Almost 15 years after the US launched Operation Enduring Freedom in Afghanistan following the attacks on New York and Washington, literary responses to the war on global terrorism continue to emerge. But it has been more of a trickle than a torrent, with writers seemingly tentative about addressing the conflicts of our century through fiction.
Within this slow-forming battalion, there is a small band of works by former soldiers who served in Afghanistan and Iraq and are now coming of age as writers. Notable among them are Iraq war veteran Kevin Powers’ 2012 debut The Yellow Birds, and the National Book Award-winning short-story collection Redeployment (2014), by former US Marine officer Phil Klay. Alongside them stands Brian Turner’s two volumes of war-inspired poetry, Here, Bullet (2005) and Phantom Noise (2010), and his memoir of his time serving with the US army in both Iraq and Bosnia, My Life as a Foreign Country (2014).
To these works can now be added Anatomy of a Soldier by former British army captain Harry Parker. The novel recounts the story of 25-year-old Captain Tom Barnes, who is deployed to an unnamed war zone (although it’s clearly Afghanistan), where he steps on an improvised explosive device, losing both legs. Although the story is told piecemeal — fragments of an exploded narrative that are out of order, and slowly reassembled in the mind of the reader — the plot itself is simple and the blast is signalled from the very first page. And yet Parker manages to create great moments of suspense and pathos, thanks largely to the innovative structure he employs.
Rather than using a first-person narrative, Parker has opted to tell the story with a chorus of inanimate objects. There are 45 in all, from a tourniquet to a bullet, a bag of fertiliser to a surgical saw, a catheter collecting urine in a hospital to an intricate rug gifted to a village elder and a pair of trainers bought by a young insurgent in an Afghan market. Tom himself is often referred to by his army number, BA5799: another object.
Although the execution of this ambitious conceit is occasionally uneven, Parker’s decision to tell his tale through these items makes for surprisingly moving reading. The atomised structure offers different angles on the same events, while the inevitable detachment of the objects introduces a sense of fatalism: the bullet patiently waits its turn in the magazine; the fertiliser lies inert before becoming a bomb; the saw sits on a table during life-or-death surgery before it is called on to cut through Tom’s leg. “I had changed the body’s proportions for ever,” the saw recounts. “It no longer filled the space it should. The bone stuck out of the muscle and tissue, the end flat with deep red marrow and surrounded by the sharp white where I had mutilated it.”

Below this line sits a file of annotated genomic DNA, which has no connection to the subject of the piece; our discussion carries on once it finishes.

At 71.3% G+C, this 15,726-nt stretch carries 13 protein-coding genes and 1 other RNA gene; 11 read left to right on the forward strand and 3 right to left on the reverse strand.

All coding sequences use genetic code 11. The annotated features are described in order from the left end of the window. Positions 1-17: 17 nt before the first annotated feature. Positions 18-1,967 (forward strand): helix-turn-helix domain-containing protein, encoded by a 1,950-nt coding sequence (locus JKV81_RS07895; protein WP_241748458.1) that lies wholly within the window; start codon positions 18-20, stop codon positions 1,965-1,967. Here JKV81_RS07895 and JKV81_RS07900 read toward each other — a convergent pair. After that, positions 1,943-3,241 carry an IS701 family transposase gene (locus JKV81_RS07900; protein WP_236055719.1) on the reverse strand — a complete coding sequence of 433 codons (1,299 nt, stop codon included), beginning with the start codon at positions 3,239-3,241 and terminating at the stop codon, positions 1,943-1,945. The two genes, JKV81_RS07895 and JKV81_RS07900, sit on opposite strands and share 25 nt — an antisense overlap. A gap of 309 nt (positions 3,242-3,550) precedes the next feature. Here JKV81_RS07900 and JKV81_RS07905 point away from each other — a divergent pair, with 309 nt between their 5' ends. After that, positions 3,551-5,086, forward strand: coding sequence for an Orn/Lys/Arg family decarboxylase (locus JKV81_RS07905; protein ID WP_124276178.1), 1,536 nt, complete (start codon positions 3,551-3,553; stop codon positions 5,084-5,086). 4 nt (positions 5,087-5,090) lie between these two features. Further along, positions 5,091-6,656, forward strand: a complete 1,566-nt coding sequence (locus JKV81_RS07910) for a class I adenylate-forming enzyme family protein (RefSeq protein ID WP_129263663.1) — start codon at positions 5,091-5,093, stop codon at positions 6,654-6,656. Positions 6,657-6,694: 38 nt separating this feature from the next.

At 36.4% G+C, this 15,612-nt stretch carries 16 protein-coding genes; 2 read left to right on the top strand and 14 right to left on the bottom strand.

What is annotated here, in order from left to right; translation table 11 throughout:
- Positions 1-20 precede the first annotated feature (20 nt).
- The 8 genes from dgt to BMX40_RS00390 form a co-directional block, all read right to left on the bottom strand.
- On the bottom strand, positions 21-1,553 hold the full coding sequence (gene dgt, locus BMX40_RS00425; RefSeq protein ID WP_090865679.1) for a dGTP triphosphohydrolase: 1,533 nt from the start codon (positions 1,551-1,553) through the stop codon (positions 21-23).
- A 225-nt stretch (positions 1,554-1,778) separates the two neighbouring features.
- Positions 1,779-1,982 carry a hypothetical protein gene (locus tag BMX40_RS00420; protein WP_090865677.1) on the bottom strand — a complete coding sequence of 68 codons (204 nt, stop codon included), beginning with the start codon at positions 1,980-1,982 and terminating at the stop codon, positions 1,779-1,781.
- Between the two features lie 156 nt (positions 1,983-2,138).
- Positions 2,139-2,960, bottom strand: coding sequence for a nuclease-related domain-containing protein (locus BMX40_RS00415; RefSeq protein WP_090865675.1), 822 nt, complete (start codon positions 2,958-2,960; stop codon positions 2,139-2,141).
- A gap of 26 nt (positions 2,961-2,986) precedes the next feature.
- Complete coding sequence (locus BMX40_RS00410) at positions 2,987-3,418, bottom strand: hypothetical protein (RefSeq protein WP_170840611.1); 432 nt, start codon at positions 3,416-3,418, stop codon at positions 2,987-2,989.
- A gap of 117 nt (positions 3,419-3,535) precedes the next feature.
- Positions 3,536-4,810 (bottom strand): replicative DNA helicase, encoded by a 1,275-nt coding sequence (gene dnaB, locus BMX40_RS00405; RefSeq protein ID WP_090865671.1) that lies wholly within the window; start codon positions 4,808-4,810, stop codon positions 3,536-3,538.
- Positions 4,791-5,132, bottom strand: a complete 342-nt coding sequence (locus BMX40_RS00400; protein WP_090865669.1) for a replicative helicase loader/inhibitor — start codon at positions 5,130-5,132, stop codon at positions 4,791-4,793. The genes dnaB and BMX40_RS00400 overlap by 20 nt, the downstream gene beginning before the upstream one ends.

Occasionally this literary device comes dangerously close to reading like an extended version of the guessing game “What Am I?”. (“I am attached to the wall by a wire. My serial number is 245-81-BS. I am a small white box with a red button labelled CALL.” So begins the chapter told from the point of view of the hospital bedside alarm.)
Elsewhere, observations are often acute and sensitive. We follow a carpet from the weavers in a village in the north of the country, knotting wool and banging down threads with a heavy comb, before the rug is trimmed, washed, dried and transported south. All of this is told with a precision that collapses weeks and months into just a couple of pages and establishes the rug-making as a timeless art beyond current events. But then when the rug gets to its destination, time again slows as Tom takes tea with a village elder sitting on it, offering assistance for the school the man hopes to reopen.
When Tom is in hospital back in the UK, still unconscious, his parents come to visit: “The man looked down at us with determination. The woman clutched a red handbag and looked drained and shocked. The man’s arm held her firmly to his side and he pressed her tighter.” The chapter is told from the point of view of a plastic tracheal intubation tube that helps him breathe, and the scene gains power from its understatement.
The same power is found in a passage narrated by a mirror in a small hospital toilet. Staring at his reflection, Tom sees himself, newly truncated. “He knew I reflected what others saw, and it shocked him. He shook his head in disbelief. He was unnatural, created by violence and saved by soldiers and medics: he’d survived the unsurvivable and it showed. He felt disgusted.”
Perhaps surprising in a debut novel by a former soldier is the spareness of the biographical details: “Harry Parker . . . joined the British army when he was 23 and served in Iraq and Afghanistan.” What is not mentioned is that Parker comes from a long line of soldiers, and his father is General Sir Nick Parker, who was deputy Nato commander in Afghanistan. It also doesn’t mention that Parker — like Tom Barnes — lost both legs in Afghanistan in 2009 and now walks with prosthetic limbs.
Following the well-worn advice given to first-time novelists, Parker has written about what he knows. It just happens that he’s done it unusually well.
Anatomy of a Soldier, by Harry Parker, Faber, RRP£14.99 / Knopf, RRP$25.95, 320 pages